He was born and raised in Tennessee, married his high school sweetheart, fought in WWII on a battleship, and returned with a Purple Heart.
I first met Elmer on a housecall, and he told me with a twang, “We came to Santa Clarita after the war and shared many memories at home together.” Married 62 years, Edie was ill laying in bed with a photo of Elmer on the nightstand by her side, and one of Edie on his.
When she passed away, Elmer was tightly grasping her hand trying to keep her soul from leaving, and after wiping his tears, he gently hugged her.
The next few months brought failing health to Elmer with poor nutrition and despair. He developed pneumonia requiring hospitalization with antibiotics and breathing treatments. On the sixth hospital day, he was miraculously better.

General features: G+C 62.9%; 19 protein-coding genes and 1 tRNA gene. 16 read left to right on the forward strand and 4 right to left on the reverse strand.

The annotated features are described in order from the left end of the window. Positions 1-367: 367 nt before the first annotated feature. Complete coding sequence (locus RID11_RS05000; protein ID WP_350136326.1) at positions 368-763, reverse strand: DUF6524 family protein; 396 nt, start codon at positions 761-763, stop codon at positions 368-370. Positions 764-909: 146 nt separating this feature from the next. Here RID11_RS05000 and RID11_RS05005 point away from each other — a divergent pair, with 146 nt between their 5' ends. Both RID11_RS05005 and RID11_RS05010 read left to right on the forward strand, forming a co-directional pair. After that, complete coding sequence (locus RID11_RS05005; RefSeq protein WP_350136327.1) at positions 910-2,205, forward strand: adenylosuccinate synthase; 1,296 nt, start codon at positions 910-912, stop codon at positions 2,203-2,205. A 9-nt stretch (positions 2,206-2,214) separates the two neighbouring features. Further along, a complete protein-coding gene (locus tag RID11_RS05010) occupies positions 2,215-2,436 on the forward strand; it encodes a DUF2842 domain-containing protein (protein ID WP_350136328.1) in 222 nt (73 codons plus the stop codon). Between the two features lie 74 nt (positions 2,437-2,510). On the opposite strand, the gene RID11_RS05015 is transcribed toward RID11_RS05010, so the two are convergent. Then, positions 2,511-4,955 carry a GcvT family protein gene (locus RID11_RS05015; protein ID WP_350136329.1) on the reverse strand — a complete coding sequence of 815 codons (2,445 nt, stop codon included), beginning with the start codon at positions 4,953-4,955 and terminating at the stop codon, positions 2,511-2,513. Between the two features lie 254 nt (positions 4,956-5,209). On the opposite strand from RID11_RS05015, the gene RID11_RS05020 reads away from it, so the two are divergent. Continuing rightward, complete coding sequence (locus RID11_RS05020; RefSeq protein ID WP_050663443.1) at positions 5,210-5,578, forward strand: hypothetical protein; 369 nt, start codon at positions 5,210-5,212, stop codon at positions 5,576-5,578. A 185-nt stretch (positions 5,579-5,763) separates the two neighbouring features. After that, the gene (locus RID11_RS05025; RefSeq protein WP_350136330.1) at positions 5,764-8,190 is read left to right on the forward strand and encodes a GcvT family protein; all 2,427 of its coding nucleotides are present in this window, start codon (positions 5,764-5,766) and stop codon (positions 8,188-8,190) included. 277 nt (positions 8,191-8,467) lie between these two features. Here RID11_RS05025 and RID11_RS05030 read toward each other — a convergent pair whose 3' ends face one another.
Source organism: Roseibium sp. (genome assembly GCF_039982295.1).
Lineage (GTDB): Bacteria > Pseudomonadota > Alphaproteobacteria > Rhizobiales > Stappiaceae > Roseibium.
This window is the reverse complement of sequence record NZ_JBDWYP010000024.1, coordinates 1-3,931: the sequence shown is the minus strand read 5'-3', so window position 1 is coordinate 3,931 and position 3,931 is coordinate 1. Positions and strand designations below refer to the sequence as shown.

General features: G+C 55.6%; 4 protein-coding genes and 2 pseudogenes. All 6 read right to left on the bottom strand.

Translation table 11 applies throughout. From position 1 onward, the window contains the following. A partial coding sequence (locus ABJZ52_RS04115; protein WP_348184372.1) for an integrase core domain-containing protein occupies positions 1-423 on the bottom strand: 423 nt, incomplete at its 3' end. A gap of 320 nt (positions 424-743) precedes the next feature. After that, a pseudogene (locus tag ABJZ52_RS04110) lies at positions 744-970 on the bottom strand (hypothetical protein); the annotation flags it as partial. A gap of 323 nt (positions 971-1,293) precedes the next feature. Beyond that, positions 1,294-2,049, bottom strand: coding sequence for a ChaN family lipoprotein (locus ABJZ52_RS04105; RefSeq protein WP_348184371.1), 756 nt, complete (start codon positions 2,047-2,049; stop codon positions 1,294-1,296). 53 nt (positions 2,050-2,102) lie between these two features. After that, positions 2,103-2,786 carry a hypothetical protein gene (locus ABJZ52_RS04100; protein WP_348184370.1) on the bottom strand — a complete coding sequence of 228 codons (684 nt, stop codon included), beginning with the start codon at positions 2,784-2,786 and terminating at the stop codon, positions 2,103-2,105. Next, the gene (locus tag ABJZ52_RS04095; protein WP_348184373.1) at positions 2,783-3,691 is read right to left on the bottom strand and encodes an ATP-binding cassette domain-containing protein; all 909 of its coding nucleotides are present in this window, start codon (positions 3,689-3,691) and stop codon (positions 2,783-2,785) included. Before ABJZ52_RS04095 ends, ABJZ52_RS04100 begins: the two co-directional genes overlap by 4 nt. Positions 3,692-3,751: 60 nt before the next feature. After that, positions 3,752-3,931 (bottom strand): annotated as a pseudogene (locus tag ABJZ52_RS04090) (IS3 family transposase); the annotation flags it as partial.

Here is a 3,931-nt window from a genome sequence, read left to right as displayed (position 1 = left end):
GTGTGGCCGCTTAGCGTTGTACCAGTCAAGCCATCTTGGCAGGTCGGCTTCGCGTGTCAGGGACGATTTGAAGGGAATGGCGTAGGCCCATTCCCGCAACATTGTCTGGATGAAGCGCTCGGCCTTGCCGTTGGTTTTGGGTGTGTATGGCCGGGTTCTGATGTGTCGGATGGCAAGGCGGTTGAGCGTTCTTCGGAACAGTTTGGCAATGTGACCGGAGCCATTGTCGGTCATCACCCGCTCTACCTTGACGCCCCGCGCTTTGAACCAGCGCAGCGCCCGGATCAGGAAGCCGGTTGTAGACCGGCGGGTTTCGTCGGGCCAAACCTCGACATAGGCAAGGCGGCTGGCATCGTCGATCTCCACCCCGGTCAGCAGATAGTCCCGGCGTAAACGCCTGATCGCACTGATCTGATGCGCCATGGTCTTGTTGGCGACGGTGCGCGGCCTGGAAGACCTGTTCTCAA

“I feel stronger and want to go home.” He was discharged in the morning, so I went to see him in the evening.
I found him in bed hugging the photo of Edie; he had passed away.
Elmer and Edie were at home together again.
Gene Uzawa Dorio, M.D.
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